1870 Mag

Classics to watch this fall, recommended by the Sci-Fi Club

BY JACOB GARTLAND | PHOTOS BY KIERA FRANKS

It was a beautiful night out and the OSU Intergalactic Science-Fiction Club (commonly known as Sci-Fi Club) had just finished its semi-annual trivia night. We were walking to Sloopy’s to celebrate a successful night of fun, prizes, and new club members when one of the new members said something that stuck with me: “I love sci-fi, but I just didn’t have anyone to discuss it with, until now.” He tried talking with friends but no one else knew or cared enough about sci-fi to have a deep conversation with him, something that resonated with me. So today, I share my favorite kinds of conversations with you! I interviewed club President Brady Ellis and PR Officer Joanne Rhode about some of the most notable sci-fi movies of all time.

I interviewed Rhode to get her hot takes on the original “Blade Runner”, a futuristic and dystopian cyberpunk movie we watched for the club’s last movie night.

What did you like most about “Blade Runner?”

I really liked the aesthetic of it and its idea of cyberpunk. It was one of the first films that used cyberpunk in science fiction; a lot of the scenes incorporate a lot of technology [and] has a futuristic look. Cyberpunk was a big thing in the ‘80s and “Blade Runner” [has] given a lot of inspiration to other films.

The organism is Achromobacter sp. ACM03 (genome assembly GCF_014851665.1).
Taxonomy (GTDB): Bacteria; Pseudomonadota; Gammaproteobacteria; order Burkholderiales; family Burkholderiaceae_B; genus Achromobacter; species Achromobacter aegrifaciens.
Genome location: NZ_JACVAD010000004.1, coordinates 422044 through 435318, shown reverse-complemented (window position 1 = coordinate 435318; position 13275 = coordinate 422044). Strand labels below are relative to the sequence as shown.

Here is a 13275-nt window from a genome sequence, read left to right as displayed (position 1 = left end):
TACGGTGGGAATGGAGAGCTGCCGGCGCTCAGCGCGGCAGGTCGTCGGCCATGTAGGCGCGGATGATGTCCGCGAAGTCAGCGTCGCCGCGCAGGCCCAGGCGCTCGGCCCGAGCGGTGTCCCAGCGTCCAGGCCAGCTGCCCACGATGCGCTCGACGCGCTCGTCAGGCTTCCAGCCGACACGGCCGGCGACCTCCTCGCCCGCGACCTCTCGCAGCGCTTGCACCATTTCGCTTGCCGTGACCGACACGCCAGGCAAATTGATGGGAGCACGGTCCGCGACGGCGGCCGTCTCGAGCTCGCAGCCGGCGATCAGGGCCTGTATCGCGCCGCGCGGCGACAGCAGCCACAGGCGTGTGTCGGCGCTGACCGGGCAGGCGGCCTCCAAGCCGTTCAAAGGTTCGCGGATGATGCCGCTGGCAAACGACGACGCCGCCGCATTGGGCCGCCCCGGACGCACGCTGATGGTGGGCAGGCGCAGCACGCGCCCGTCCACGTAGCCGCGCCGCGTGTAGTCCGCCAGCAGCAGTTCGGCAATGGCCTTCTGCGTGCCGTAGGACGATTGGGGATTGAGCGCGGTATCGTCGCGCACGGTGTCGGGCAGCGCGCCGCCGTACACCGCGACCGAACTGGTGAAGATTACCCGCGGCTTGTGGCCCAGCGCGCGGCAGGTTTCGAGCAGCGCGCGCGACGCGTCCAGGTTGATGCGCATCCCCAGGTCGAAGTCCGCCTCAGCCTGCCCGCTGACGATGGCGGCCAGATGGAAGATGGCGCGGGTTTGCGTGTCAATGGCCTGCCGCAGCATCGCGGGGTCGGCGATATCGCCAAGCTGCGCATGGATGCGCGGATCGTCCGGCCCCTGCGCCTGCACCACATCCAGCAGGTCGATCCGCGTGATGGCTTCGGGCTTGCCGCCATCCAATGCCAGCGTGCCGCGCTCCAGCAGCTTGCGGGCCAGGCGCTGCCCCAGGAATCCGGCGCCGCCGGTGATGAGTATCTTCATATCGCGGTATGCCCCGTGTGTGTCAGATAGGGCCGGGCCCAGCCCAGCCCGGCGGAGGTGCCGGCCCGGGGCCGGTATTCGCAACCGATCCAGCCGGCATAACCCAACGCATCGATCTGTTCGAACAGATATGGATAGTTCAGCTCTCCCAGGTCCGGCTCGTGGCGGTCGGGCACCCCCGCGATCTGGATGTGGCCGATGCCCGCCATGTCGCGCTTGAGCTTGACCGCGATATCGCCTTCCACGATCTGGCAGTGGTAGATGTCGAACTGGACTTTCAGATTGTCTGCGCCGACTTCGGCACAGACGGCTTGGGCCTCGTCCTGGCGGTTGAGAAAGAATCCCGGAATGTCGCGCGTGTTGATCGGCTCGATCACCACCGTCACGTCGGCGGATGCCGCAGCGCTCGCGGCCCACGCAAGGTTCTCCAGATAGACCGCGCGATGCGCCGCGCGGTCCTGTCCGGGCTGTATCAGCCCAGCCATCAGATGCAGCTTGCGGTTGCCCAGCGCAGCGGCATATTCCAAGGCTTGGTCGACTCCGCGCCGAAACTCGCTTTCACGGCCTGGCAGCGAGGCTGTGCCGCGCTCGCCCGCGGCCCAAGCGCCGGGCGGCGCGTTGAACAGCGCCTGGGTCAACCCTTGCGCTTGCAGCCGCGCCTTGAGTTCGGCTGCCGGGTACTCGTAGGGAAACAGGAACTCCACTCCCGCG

Do you think “Blade Runner has stood the test of time?

(Definition check: Cyberpunk is a genre within science fiction that is set in a lawless subculture of an oppressive society that is dominated by computer technology.)

When you watch “Blade Runner” from a modern standpoint, there’s a lot of criticisms you can apply to it. But overall as a film, it still can be pretty enjoyable to watch. I think it’s worth [seeing] especially if you’re looking for cyberpunk and how it’s developed throughout the ages.

What do you think about the morals of Blade Runner?

There are a lot of interesting themes. The desire to live is in all of us–the desire to be better. All of the characters have sympathy. You have a set person you think is a good guy, but the lines blend throughout the movie. “Blade Runner” makes you question what’s good and what’s bad.

Ellis gave me some inside information on “The Creature from the Black Lagoon,” a classic monster story released in 1954, one of his favorite sci-fi films, and a film that he plans on showing in club and giving a presentation on.

What appeals to you about “The Creature from the Black Lagoon?”

The Creature himself or the “Gill-Man.” Up until this point, movie monster films were pretty much filled with Dracula or Frankenstein, characters that were based on books or legend. [Gill-Man] is a very original character, very unique.

What about Gill-Man makes him different other than him being original?

The Gill-Man is linked to science. [He] is seen as a missing link in human evolution between the sea and land. That struck me as very unique. You’ve got this monster, this creature, that is connected to humanity. It’s not just something of fantasy. It’s a creature of science. And it’s very interesting to see the link between the humanity and the monster.